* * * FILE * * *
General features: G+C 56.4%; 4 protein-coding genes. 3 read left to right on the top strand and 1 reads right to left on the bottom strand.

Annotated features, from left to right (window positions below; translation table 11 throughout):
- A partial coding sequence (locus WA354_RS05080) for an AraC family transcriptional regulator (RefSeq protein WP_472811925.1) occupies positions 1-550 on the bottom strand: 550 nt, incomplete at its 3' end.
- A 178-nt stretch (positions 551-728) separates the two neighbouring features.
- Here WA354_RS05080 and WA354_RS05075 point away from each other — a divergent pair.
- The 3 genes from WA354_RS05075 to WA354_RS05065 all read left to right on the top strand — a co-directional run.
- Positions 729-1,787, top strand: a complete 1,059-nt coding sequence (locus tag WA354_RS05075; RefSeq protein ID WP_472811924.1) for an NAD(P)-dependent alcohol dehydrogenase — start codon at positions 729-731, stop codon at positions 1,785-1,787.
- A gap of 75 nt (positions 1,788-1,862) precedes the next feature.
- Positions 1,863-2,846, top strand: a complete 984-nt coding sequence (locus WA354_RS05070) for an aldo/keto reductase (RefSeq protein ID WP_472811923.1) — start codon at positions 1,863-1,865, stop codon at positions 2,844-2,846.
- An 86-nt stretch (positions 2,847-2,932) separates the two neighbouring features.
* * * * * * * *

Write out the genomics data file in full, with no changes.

General features: G+C 56.4%; 4 protein-coding genes. 3 read left to right on the top strand and 1 reads right to left on the bottom strand.

Annotated features, from left to right (window positions below; translation table 11 throughout):
- A partial coding sequence (locus WA354_RS05080) for an AraC family transcriptional regulator (RefSeq protein WP_472811925.1) occupies positions 1-550 on the bottom strand: 550 nt, incomplete at its 3' end.
- A 178-nt stretch (positions 551-728) separates the two neighbouring features.
- Here WA354_RS05080 and WA354_RS05075 point away from each other — a divergent pair.
- The 3 genes from WA354_RS05075 to WA354_RS05065 all read left to right on the top strand — a co-directional run.
- Positions 729-1,787, top strand: a complete 1,059-nt coding sequence (locus tag WA354_RS05075; RefSeq protein ID WP_472811924.1) for an NAD(P)-dependent alcohol dehydrogenase — start codon at positions 729-731, stop codon at positions 1,785-1,787.
- A gap of 75 nt (positions 1,788-1,862) precedes the next feature.
- Positions 1,863-2,846, top strand: a complete 984-nt coding sequence (locus WA354_RS05070) for an aldo/keto reductase (RefSeq protein ID WP_472811923.1) — start codon at positions 1,863-1,865, stop codon at positions 2,844-2,846.
- An 86-nt stretch (positions 2,847-2,932) separates the two neighbouring features.